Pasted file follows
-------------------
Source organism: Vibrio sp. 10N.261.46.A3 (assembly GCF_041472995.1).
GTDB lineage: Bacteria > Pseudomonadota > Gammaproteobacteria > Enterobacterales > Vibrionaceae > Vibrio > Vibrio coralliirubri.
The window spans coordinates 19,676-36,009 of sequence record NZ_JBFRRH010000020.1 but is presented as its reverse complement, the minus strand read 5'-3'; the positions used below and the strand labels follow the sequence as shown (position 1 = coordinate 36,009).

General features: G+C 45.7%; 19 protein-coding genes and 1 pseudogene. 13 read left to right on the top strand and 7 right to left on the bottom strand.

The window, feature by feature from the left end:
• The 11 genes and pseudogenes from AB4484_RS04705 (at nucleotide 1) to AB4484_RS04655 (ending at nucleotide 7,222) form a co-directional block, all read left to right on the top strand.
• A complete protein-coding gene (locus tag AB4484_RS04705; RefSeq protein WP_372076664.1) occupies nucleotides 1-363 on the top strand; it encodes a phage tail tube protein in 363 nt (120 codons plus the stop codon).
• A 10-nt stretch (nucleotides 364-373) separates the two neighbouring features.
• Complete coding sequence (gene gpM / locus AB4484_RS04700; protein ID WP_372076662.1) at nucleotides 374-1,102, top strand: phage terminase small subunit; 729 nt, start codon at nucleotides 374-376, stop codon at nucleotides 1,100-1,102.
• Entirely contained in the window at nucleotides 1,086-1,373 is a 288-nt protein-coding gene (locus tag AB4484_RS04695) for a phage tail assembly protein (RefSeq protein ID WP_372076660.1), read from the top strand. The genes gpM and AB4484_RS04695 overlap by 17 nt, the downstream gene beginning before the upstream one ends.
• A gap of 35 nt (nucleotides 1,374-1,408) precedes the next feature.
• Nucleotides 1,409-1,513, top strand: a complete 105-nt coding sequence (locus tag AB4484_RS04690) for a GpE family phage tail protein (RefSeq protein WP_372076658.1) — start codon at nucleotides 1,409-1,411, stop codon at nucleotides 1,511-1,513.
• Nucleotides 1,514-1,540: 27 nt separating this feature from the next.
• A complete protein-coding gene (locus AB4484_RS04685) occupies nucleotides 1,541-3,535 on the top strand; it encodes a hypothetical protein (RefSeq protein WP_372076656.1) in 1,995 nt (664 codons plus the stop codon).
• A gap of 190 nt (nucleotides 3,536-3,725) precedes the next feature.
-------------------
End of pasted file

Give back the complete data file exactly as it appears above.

Source organism: Vibrio sp. 10N.261.46.A3 (assembly GCF_041472995.1).
GTDB lineage: Bacteria > Pseudomonadota > Gammaproteobacteria > Enterobacterales > Vibrionaceae > Vibrio > Vibrio coralliirubri.
The window spans coordinates 19,676-36,009 of sequence record NZ_JBFRRH010000020.1 but is presented as its reverse complement, the minus strand read 5'-3'; the positions used below and the strand labels follow the sequence as shown (position 1 = coordinate 36,009).

General features: G+C 45.7%; 19 protein-coding genes and 1 pseudogene. 13 read left to right on the top strand and 7 right to left on the bottom strand.

The window, feature by feature from the left end:
• The 11 genes and pseudogenes from AB4484_RS04705 (at nucleotide 1) to AB4484_RS04655 (ending at nucleotide 7,222) form a co-directional block, all read left to right on the top strand.
• A complete protein-coding gene (locus tag AB4484_RS04705; RefSeq protein WP_372076664.1) occupies nucleotides 1-363 on the top strand; it encodes a phage tail tube protein in 363 nt (120 codons plus the stop codon).
• A 10-nt stretch (nucleotides 364-373) separates the two neighbouring features.
• Complete coding sequence (gene gpM / locus AB4484_RS04700; protein ID WP_372076662.1) at nucleotides 374-1,102, top strand: phage terminase small subunit; 729 nt, start codon at nucleotides 374-376, stop codon at nucleotides 1,100-1,102.
• Entirely contained in the window at nucleotides 1,086-1,373 is a 288-nt protein-coding gene (locus tag AB4484_RS04695) for a phage tail assembly protein (RefSeq protein ID WP_372076660.1), read from the top strand. The genes gpM and AB4484_RS04695 overlap by 17 nt, the downstream gene beginning before the upstream one ends.
• A gap of 35 nt (nucleotides 1,374-1,408) precedes the next feature.
• Nucleotides 1,409-1,513, top strand: a complete 105-nt coding sequence (locus tag AB4484_RS04690) for a GpE family phage tail protein (RefSeq protein WP_372076658.1) — start codon at nucleotides 1,409-1,411, stop codon at nucleotides 1,511-1,513.
• Nucleotides 1,514-1,540: 27 nt separating this feature from the next.
• A complete protein-coding gene (locus AB4484_RS04685) occupies nucleotides 1,541-3,535 on the top strand; it encodes a hypothetical protein (RefSeq protein WP_372076656.1) in 1,995 nt (664 codons plus the stop codon).
• A gap of 190 nt (nucleotides 3,536-3,725) precedes the next feature.